Jerry Falwell Jr., one of President Donald Trump’s leading evangelical supporters, has agreed to take “an indefinite leave of absence” from his role as president of Liberty University after the release of a viral photo that showed him vacationing on a yacht with his pants unzipped, holding a drink, and with his arm around a woman.

Lauren Bacall

“The Executive Committee of Liberty University’s Board of Trustees, acting on behalf of the full Board, met today and requested that Jerry Falwell, Jr. take an indefinite leave of absence from his roles as President and Chancellor of Liberty University, to which he has agreed, effective immediately,” the university said in a statement on Friday.

The decision came a day after a top House Republican called on Falwell to resign as president of the large Christian school. Rep. Mark Walker of North Carolina, the vice chair of the House Republican Conference and a former pastor, said that Falwell’s “ongoing behavior is appalling.”

Falwell earlier in the week was widely condemned, including by some conservatives, for posting and then deleting the yacht vacation photo. Liberty University has a strict code of conduct for students that, among other things, prohibits students from having sexual relations outside of a “biblically-ordained” marriage and consuming media with lewd lyrics, sexual content and nudity.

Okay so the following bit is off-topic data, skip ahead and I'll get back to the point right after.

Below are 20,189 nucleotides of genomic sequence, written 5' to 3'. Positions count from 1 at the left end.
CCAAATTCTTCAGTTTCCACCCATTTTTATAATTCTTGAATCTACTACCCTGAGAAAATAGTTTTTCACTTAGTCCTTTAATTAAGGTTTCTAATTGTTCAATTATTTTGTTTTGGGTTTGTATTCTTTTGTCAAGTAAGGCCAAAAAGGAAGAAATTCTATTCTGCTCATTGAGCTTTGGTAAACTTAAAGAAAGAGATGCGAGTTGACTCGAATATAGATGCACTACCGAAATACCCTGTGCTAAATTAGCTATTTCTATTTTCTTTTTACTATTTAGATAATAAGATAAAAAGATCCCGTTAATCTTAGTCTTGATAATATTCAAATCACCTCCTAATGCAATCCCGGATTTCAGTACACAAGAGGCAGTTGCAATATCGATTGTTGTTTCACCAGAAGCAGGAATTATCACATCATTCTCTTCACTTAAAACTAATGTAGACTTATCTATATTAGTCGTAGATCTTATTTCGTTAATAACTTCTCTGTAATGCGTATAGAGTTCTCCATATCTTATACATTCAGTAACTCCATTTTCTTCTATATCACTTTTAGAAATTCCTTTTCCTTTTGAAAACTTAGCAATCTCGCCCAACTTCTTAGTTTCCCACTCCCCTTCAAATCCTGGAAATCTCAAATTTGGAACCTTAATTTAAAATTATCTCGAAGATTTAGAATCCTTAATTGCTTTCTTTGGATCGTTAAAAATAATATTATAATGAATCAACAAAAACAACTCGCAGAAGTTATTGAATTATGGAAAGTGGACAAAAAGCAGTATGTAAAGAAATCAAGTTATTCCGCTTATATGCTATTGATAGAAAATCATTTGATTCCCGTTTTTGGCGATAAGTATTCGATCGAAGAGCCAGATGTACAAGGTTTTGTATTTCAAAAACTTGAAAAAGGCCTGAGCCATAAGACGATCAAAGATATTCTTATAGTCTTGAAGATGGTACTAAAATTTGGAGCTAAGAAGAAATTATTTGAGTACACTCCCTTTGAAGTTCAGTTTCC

At Slate, Ruth Graham explains Why That Falwell Jr. Yacht Photo Was the Final Straw.

Students on Liberty’s campus are forbidden from drinking alcohol, and are instructed to dress modestly. A poster on Reddit compiled Falwell Jr.’s potential violations in the yacht photograph and an accompanying video, and calculated that a student captured in the same scene could have accrued more than $9,000 in school fines and 900 hours of required service, and possible expulsion.